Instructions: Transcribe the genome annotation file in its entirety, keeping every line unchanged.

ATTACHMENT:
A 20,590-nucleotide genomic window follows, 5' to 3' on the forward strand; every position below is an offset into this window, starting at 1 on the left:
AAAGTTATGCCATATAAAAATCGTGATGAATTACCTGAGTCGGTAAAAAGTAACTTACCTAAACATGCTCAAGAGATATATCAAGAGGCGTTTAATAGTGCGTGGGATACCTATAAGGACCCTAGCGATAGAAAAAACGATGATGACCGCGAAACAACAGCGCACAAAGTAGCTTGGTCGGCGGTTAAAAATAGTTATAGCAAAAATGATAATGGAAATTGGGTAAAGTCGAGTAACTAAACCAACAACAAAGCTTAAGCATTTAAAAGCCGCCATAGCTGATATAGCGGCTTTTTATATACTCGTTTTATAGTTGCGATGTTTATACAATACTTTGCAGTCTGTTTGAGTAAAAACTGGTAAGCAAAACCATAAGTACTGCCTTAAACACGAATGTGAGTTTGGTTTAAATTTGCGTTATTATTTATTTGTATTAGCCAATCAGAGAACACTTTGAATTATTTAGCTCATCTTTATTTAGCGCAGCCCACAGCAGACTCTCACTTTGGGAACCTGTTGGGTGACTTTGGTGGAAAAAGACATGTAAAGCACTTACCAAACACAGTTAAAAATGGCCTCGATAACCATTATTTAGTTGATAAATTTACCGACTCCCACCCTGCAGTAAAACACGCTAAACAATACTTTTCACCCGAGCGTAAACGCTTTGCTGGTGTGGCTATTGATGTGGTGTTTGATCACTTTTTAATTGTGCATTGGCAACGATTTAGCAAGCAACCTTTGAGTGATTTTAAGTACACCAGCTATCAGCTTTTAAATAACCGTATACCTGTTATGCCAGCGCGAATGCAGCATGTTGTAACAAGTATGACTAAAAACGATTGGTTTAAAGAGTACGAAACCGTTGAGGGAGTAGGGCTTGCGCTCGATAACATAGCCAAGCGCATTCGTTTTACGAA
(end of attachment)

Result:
A 20,590-nucleotide genomic window follows, 5' to 3' on the forward strand; every position below is an offset into this window, starting at 1 on the left:
AAAGTTATGCCATATAAAAATCGTGATGAATTACCTGAGTCGGTAAAAAGTAACTTACCTAAACATGCTCAAGAGATATATCAAGAGGCGTTTAATAGTGCGTGGGATACCTATAAGGACCCTAGCGATAGAAAAAACGATGATGACCGCGAAACAACAGCGCACAAAGTAGCTTGGTCGGCGGTTAAAAATAGTTATAGCAAAAATGATAATGGAAATTGGGTAAAGTCGAGTAACTAAACCAACAACAAAGCTTAAGCATTTAAAAGCCGCCATAGCTGATATAGCGGCTTTTTATATACTCGTTTTATAGTTGCGATGTTTATACAATACTTTGCAGTCTGTTTGAGTAAAAACTGGTAAGCAAAACCATAAGTACTGCCTTAAACACGAATGTGAGTTTGGTTTAAATTTGCGTTATTATTTATTTGTATTAGCCAATCAGAGAACACTTTGAATTATTTAGCTCATCTTTATTTAGCGCAGCCCACAGCAGACTCTCACTTTGGGAACCTGTTGGGTGACTTTGGTGGAAAAAGACATGTAAAGCACTTACCAAACACAGTTAAAAATGGCCTCGATAACCATTATTTAGTTGATAAATTTACCGACTCCCACCCTGCAGTAAAACACGCTAAACAATACTTTTCACCCGAGCGTAAACGCTTTGCTGGTGTGGCTATTGATGTGGTGTTTGATCACTTTTTAATTGTGCATTGGCAACGATTTAGCAAGCAACCTTTGAGTGATTTTAAGTACACCAGCTATCAGCTTTTAAATAACCGTATACCTGTTATGCCAGCGCGAATGCAGCATGTTGTAACAAGTATGACTAAAAACGATTGGTTTAAAGAGTACGAAACCGTTGAGGGAGTAGGGCTTGCGCTCGATAACATAGCCAAGCGCATTCGTTTTACGAA